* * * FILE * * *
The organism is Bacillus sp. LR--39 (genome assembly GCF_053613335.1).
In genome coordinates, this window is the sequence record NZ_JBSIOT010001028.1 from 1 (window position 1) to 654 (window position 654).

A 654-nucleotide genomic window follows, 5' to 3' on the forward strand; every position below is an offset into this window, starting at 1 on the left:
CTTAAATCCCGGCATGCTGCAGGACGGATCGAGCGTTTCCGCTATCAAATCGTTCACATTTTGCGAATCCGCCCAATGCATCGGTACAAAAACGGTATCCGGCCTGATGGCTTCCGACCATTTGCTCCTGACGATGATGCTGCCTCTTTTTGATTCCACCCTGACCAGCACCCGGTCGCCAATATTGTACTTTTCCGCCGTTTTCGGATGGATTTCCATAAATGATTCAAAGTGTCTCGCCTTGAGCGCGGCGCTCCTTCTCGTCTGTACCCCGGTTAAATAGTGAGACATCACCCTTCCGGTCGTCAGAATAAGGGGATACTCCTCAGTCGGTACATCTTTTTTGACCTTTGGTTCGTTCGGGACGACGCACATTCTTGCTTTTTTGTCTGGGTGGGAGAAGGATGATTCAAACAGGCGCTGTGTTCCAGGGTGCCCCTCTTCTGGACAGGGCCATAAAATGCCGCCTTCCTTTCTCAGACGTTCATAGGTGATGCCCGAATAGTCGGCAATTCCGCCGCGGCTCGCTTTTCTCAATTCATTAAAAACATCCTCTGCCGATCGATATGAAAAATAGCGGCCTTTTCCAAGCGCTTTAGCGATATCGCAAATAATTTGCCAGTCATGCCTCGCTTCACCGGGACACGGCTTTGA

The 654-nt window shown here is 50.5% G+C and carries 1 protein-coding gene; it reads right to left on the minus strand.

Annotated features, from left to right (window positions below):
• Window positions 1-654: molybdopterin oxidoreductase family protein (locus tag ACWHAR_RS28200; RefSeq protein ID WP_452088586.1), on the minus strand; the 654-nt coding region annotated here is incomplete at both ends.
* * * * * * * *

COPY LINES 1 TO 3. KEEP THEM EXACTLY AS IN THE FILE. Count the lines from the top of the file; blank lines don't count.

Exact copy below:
The organism is Bacillus sp. LR--39 (genome assembly GCF_053613335.1).
In genome coordinates, this window is the sequence record NZ_JBSIOT010001028.1 from 1 (window position 1) to 654 (window position 654).

A 654-nucleotide genomic window follows, 5' to 3' on the forward strand; every position below is an offset into this window, starting at 1 on the left: